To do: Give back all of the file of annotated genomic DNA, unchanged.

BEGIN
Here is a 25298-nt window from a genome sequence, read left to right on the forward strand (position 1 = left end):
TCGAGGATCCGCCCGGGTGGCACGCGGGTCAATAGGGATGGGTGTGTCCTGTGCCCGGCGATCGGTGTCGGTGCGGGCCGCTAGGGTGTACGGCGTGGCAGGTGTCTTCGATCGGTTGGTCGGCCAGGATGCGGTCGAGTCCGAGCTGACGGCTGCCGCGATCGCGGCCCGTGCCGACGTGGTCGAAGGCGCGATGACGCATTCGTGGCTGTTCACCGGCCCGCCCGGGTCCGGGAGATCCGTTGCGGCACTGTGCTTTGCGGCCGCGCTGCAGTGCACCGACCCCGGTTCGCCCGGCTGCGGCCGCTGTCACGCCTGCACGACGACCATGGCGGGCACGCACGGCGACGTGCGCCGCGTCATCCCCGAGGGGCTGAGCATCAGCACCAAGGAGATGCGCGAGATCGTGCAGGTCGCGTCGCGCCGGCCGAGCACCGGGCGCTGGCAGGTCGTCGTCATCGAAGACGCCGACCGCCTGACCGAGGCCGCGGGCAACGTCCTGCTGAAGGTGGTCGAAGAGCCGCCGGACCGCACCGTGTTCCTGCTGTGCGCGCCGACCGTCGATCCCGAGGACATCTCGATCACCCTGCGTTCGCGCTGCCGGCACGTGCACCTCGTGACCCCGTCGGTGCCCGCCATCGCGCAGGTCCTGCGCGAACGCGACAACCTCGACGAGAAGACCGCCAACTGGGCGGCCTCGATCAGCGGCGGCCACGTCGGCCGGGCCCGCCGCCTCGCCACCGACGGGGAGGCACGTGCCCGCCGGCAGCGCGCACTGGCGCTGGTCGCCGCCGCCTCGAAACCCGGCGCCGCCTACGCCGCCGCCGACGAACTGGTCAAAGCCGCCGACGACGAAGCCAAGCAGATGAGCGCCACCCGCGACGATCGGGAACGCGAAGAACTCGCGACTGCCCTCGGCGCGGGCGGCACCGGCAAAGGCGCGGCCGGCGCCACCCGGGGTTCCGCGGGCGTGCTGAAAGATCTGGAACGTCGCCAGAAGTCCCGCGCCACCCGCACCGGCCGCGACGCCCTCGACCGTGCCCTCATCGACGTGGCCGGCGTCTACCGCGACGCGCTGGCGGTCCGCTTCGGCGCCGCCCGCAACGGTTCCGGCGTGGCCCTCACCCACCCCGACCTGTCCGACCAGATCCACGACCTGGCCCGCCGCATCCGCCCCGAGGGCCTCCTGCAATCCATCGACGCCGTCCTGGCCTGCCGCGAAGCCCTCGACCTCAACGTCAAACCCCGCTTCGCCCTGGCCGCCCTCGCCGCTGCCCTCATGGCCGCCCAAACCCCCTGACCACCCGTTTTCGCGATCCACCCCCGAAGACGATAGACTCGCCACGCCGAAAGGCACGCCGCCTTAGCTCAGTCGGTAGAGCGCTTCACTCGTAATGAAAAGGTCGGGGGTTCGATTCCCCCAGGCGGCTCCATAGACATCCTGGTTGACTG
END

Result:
Here is a 25298-nt window from a genome sequence, read left to right on the forward strand (position 1 = left end):
TCGAGGATCCGCCCGGGTGGCACGCGGGTCAATAGGGATGGGTGTGTCCTGTGCCCGGCGATCGGTGTCGGTGCGGGCCGCTAGGGTGTACGGCGTGGCAGGTGTCTTCGATCGGTTGGTCGGCCAGGATGCGGTCGAGTCCGAGCTGACGGCTGCCGCGATCGCGGCCCGTGCCGACGTGGTCGAAGGCGCGATGACGCATTCGTGGCTGTTCACCGGCCCGCCCGGGTCCGGGAGATCCGTTGCGGCACTGTGCTTTGCGGCCGCGCTGCAGTGCACCGACCCCGGTTCGCCCGGCTGCGGCCGCTGTCACGCCTGCACGACGACCATGGCGGGCACGCACGGCGACGTGCGCCGCGTCATCCCCGAGGGGCTGAGCATCAGCACCAAGGAGATGCGCGAGATCGTGCAGGTCGCGTCGCGCCGGCCGAGCACCGGGCGCTGGCAGGTCGTCGTCATCGAAGACGCCGACCGCCTGACCGAGGCCGCGGGCAACGTCCTGCTGAAGGTGGTCGAAGAGCCGCCGGACCGCACCGTGTTCCTGCTGTGCGCGCCGACCGTCGATCCCGAGGACATCTCGATCACCCTGCGTTCGCGCTGCCGGCACGTGCACCTCGTGACCCCGTCGGTGCCCGCCATCGCGCAGGTCCTGCGCGAACGCGACAACCTCGACGAGAAGACCGCCAACTGGGCGGCCTCGATCAGCGGCGGCCACGTCGGCCGGGCCCGCCGCCTCGCCACCGACGGGGAGGCACGTGCCCGCCGGCAGCGCGCACTGGCGCTGGTCGCCGCCGCCTCGAAACCCGGCGCCGCCTACGCCGCCGCCGACGAACTGGTCAAAGCCGCCGACGACGAAGCCAAGCAGATGAGCGCCACCCGCGACGATCGGGAACGCGAAGAACTCGCGACTGCCCTCGGCGCGGGCGGCACCGGCAAAGGCGCGGCCGGCGCCACCCGGGGTTCCGCGGGCGTGCTGAAAGATCTGGAACGTCGCCAGAAGTCCCGCGCCACCCGCACCGGCCGCGACGCCCTCGACCGTGCCCTCATCGACGTGGCCGGCGTCTACCGCGACGCGCTGGCGGTCCGCTTCGGCGCCGCCCGCAACGGTTCCGGCGTGGCCCTCACCCACCCCGACCTGTCCGACCAGATCCACGACCTGGCCCGCCGCATCCGCCCCGAGGGCCTCCTGCAATCCATCGACGCCGTCCTGGCCTGCCGCGAAGCCCTCGACCTCAACGTCAAACCCCGCTTCGCCCTGGCCGCCCTCGCCGCTGCCCTCATGGCCGCCCAAACCCCCTGACCACCCGTTTTCGCGATCCACCCCCGAAGACGATAGACTCGCCACGCCGAAAGGCACGCCGCCTTAGCTCAGTCGGTAGAGCGCTTCACTCGTAATGAAAAGGTCGGGGGTTCGATTCCCCCAGGCGGCTCCATAGACATCCTGGTTGACTG